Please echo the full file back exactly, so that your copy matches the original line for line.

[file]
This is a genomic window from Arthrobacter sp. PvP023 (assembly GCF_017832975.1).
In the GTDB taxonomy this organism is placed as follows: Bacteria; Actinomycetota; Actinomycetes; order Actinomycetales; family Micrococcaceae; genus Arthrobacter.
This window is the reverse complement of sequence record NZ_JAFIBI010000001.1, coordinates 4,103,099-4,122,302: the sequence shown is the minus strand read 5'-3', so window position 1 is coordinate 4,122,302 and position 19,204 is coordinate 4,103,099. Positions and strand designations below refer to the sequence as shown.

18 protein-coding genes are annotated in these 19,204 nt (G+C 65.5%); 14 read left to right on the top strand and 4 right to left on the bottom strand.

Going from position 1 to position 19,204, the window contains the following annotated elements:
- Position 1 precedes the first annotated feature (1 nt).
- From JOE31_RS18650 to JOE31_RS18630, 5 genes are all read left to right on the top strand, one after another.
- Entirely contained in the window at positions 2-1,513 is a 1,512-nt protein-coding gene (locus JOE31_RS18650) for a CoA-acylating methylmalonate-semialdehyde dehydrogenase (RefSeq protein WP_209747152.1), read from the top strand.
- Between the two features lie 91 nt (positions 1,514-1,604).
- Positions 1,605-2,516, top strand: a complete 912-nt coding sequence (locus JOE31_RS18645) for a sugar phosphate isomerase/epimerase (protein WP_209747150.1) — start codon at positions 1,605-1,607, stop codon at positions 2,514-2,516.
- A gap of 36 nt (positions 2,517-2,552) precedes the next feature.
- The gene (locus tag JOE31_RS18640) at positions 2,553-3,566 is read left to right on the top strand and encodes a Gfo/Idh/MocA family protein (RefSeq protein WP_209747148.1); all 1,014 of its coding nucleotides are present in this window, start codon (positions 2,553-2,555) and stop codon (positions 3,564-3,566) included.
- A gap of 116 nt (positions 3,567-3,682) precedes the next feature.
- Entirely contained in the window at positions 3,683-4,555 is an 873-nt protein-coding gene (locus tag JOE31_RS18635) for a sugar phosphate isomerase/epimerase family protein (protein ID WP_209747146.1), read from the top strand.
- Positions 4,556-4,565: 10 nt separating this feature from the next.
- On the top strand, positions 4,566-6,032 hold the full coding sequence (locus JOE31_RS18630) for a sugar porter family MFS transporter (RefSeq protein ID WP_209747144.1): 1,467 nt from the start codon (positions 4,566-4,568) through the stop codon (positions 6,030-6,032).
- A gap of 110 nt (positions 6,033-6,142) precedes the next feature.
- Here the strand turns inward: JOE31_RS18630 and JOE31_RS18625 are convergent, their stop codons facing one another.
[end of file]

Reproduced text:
This is a genomic window from Arthrobacter sp. PvP023 (assembly GCF_017832975.1).
In the GTDB taxonomy this organism is placed as follows: Bacteria; Actinomycetota; Actinomycetes; order Actinomycetales; family Micrococcaceae; genus Arthrobacter.
This window is the reverse complement of sequence record NZ_JAFIBI010000001.1, coordinates 4,103,099-4,122,302: the sequence shown is the minus strand read 5'-3', so window position 1 is coordinate 4,122,302 and position 19,204 is coordinate 4,103,099. Positions and strand designations below refer to the sequence as shown.

18 protein-coding genes are annotated in these 19,204 nt (G+C 65.5%); 14 read left to right on the top strand and 4 right to left on the bottom strand.

Going from position 1 to position 19,204, the window contains the following annotated elements:
- Position 1 precedes the first annotated feature (1 nt).
- From JOE31_RS18650 to JOE31_RS18630, 5 genes are all read left to right on the top strand, one after another.
- Entirely contained in the window at positions 2-1,513 is a 1,512-nt protein-coding gene (locus JOE31_RS18650) for a CoA-acylating methylmalonate-semialdehyde dehydrogenase (RefSeq protein WP_209747152.1), read from the top strand.
- Between the two features lie 91 nt (positions 1,514-1,604).
- Positions 1,605-2,516, top strand: a complete 912-nt coding sequence (locus JOE31_RS18645) for a sugar phosphate isomerase/epimerase (protein WP_209747150.1) — start codon at positions 1,605-1,607, stop codon at positions 2,514-2,516.
- A gap of 36 nt (positions 2,517-2,552) precedes the next feature.
- The gene (locus tag JOE31_RS18640) at positions 2,553-3,566 is read left to right on the top strand and encodes a Gfo/Idh/MocA family protein (RefSeq protein WP_209747148.1); all 1,014 of its coding nucleotides are present in this window, start codon (positions 2,553-2,555) and stop codon (positions 3,564-3,566) included.
- A gap of 116 nt (positions 3,567-3,682) precedes the next feature.
- Entirely contained in the window at positions 3,683-4,555 is an 873-nt protein-coding gene (locus tag JOE31_RS18635) for a sugar phosphate isomerase/epimerase family protein (protein ID WP_209747146.1), read from the top strand.
- Positions 4,556-4,565: 10 nt separating this feature from the next.
- On the top strand, positions 4,566-6,032 hold the full coding sequence (locus JOE31_RS18630) for a sugar porter family MFS transporter (RefSeq protein ID WP_209747144.1): 1,467 nt from the start codon (positions 4,566-4,568) through the stop codon (positions 6,030-6,032).
- A gap of 110 nt (positions 6,033-6,142) precedes the next feature.
- Here the strand turns inward: JOE31_RS18630 and JOE31_RS18625 are convergent, their stop codons facing one another.